A common feature observed in half of the asymptotic transitions was a large, abrupt fall in water pressure before a final stable pressure was reached (e.g. Fig. 4d and f). The similarity of these abrupt but abortive features to the type 2 transitions discussed above leads us to speculate that these represent ‘failed type 2 transitions’ in which conditions necessary to complete the transition were not apparently satisfied. These failed transitions were repeated as many as 16 times before the final asymptotic transition. All failed asymptotic transitions and the final transition had short durations of 5 hours to 4 days.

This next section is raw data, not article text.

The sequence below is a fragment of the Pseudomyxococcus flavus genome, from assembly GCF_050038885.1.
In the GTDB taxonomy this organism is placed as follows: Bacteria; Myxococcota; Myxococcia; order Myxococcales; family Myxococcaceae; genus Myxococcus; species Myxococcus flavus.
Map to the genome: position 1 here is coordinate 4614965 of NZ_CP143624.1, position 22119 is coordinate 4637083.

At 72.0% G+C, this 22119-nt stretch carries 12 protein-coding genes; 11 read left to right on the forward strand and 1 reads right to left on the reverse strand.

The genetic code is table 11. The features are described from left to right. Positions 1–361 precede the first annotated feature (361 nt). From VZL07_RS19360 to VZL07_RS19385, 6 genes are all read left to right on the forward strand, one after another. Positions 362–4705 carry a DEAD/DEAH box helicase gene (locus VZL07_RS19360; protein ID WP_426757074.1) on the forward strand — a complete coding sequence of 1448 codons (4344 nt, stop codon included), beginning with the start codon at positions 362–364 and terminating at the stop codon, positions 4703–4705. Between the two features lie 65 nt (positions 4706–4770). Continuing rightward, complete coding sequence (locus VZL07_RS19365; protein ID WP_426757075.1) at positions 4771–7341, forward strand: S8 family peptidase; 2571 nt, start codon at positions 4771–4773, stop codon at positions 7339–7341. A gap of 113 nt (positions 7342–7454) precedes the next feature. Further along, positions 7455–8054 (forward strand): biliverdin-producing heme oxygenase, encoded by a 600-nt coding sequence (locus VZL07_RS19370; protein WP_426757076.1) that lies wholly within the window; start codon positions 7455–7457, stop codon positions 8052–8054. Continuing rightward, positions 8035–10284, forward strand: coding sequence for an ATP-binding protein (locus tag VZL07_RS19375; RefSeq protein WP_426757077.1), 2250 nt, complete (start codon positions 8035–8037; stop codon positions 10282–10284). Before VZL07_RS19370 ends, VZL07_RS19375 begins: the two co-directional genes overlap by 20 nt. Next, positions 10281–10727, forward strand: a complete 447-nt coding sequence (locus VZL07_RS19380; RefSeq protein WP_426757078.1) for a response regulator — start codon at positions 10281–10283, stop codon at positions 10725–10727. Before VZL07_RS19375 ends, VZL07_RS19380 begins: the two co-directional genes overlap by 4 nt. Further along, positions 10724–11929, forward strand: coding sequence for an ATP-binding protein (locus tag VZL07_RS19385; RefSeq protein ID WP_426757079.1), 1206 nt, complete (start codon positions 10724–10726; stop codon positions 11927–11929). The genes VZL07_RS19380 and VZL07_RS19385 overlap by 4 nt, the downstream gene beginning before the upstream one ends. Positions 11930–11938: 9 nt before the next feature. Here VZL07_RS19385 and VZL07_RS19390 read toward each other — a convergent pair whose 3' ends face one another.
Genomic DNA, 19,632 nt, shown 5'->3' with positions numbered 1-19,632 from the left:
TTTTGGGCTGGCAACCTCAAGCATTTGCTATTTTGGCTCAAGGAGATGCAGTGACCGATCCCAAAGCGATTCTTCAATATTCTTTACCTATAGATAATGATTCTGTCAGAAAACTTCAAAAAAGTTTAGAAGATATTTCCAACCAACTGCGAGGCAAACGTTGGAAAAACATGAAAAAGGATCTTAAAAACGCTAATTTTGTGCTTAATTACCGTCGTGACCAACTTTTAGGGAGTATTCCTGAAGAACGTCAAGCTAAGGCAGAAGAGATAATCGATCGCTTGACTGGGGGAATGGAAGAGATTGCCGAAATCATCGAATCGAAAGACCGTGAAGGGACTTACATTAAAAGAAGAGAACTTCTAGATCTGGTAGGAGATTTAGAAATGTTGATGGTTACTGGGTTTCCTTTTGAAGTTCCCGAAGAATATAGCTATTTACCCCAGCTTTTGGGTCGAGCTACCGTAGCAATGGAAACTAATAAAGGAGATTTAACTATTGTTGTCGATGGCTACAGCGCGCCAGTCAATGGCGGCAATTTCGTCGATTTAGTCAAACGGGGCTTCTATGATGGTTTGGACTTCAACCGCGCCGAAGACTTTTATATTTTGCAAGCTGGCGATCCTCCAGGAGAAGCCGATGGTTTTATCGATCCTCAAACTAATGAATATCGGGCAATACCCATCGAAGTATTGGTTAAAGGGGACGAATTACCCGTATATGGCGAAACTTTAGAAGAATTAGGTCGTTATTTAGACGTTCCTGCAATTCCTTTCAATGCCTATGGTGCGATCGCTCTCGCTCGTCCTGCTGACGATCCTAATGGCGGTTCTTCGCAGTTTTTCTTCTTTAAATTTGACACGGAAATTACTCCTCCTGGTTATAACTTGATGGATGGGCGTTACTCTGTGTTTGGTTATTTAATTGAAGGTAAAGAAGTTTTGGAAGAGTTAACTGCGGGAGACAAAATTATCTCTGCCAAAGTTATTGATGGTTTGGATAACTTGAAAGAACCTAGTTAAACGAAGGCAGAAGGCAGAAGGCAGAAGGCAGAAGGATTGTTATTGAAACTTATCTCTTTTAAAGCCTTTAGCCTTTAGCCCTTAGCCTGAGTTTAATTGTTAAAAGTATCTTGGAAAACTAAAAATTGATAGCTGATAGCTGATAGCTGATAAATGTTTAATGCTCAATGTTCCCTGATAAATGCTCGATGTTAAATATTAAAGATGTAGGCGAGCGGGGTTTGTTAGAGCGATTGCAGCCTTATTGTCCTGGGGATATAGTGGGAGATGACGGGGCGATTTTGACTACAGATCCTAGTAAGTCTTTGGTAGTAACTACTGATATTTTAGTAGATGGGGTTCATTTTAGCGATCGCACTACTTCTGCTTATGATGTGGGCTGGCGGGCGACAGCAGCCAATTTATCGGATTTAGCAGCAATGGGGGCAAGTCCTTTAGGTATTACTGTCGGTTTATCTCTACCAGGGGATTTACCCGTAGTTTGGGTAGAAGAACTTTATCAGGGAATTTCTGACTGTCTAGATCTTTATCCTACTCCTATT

Step 2: autumn phase

Throughout the autumn, occasional acyclic events interrupted the generally stable, high water pressure at boreholes along the length of the glacier. In one particular event, on days 266–272, a pressure rise of 5–15% of overburden, followed by a pressure decline of 20–40% of overburden, was observed at four sites (Fig. 6). The event was not experienced synchronously at all boreholes, and there was no simple up- or down-glacier propagation. We were not able to identify its cause. The autumn phase had no distinct end as the frequency and magnitude of events slowly diminished. The water pressure had become high and steady by the end of the year.

Fig. 6. Example autumn event experienced at four sites along the glacier.

Discussion and Conclusion